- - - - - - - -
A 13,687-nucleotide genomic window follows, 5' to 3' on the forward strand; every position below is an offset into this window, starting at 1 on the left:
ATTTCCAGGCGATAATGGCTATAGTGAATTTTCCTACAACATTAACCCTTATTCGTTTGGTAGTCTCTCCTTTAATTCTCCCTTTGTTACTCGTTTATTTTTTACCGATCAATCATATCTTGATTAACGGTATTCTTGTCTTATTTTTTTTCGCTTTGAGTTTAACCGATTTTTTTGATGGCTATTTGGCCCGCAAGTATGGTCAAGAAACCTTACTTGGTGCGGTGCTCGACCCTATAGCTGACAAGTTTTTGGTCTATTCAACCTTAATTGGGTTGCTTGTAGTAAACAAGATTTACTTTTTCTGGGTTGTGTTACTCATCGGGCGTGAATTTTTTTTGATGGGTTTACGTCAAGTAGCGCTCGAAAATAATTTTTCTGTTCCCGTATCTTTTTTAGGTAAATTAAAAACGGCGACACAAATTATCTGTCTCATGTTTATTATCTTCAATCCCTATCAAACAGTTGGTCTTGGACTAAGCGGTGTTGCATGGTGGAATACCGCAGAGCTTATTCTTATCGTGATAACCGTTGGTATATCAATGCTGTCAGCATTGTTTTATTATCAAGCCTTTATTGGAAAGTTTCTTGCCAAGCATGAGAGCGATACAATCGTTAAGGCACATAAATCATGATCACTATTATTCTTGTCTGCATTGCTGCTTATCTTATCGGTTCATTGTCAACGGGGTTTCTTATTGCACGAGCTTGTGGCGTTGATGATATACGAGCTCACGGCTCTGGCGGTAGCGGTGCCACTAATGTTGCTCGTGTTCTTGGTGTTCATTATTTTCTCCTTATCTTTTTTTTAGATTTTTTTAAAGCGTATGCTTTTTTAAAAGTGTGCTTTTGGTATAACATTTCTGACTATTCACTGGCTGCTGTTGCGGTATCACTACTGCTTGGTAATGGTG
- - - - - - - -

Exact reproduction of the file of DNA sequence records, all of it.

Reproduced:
A 13,687-nucleotide genomic window follows, 5' to 3' on the forward strand; every position below is an offset into this window, starting at 1 on the left:
ATTTCCAGGCGATAATGGCTATAGTGAATTTTCCTACAACATTAACCCTTATTCGTTTGGTAGTCTCTCCTTTAATTCTCCCTTTGTTACTCGTTTATTTTTTACCGATCAATCATATCTTGATTAACGGTATTCTTGTCTTATTTTTTTTCGCTTTGAGTTTAACCGATTTTTTTGATGGCTATTTGGCCCGCAAGTATGGTCAAGAAACCTTACTTGGTGCGGTGCTCGACCCTATAGCTGACAAGTTTTTGGTCTATTCAACCTTAATTGGGTTGCTTGTAGTAAACAAGATTTACTTTTTCTGGGTTGTGTTACTCATCGGGCGTGAATTTTTTTTGATGGGTTTACGTCAAGTAGCGCTCGAAAATAATTTTTCTGTTCCCGTATCTTTTTTAGGTAAATTAAAAACGGCGACACAAATTATCTGTCTCATGTTTATTATCTTCAATCCCTATCAAACAGTTGGTCTTGGACTAAGCGGTGTTGCATGGTGGAATACCGCAGAGCTTATTCTTATCGTGATAACCGTTGGTATATCAATGCTGTCAGCATTGTTTTATTATCAAGCCTTTATTGGAAAGTTTCTTGCCAAGCATGAGAGCGATACAATCGTTAAGGCACATAAATCATGATCACTATTATTCTTGTCTGCATTGCTGCTTATCTTATCGGTTCATTGTCAACGGGGTTTCTTATTGCACGAGCTTGTGGCGTTGATGATATACGAGCTCACGGCTCTGGCGGTAGCGGTGCCACTAATGTTGCTCGTGTTCTTGGTGTTCATTATTTTCTCCTTATCTTTTTTTTAGATTTTTTTAAAGCGTATGCTTTTTTAAAAGTGTGCTTTTGGTATAACATTTCTGACTATTCACTGGCTGCTGTTGCGGTATCACTACTGCTTGGTAATGGTG